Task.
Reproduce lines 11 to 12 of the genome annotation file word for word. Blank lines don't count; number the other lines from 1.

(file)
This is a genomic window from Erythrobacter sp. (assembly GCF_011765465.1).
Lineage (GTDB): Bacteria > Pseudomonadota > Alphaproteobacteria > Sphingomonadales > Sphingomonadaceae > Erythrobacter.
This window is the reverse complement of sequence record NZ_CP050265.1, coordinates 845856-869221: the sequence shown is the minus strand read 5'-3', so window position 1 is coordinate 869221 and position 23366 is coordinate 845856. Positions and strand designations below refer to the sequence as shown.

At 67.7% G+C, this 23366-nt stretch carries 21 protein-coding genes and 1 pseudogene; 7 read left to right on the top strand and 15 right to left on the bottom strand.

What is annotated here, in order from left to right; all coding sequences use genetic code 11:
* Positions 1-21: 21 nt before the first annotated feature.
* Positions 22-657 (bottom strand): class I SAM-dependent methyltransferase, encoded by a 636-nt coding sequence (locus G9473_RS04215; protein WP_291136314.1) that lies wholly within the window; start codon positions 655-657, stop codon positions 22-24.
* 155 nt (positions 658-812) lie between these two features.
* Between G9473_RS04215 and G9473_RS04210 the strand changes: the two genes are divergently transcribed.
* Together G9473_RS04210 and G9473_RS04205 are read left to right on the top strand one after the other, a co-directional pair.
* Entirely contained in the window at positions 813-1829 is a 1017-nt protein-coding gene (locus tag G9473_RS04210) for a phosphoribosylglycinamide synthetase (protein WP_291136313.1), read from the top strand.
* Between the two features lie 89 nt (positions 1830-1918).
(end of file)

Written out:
* Entirely contained in the window at positions 813-1829 is a 1017-nt protein-coding gene (locus tag G9473_RS04210) for a phosphoribosylglycinamide synthetase (protein WP_291136313.1), read from the top strand.
* Between the two features lie 89 nt (positions 1830-1918).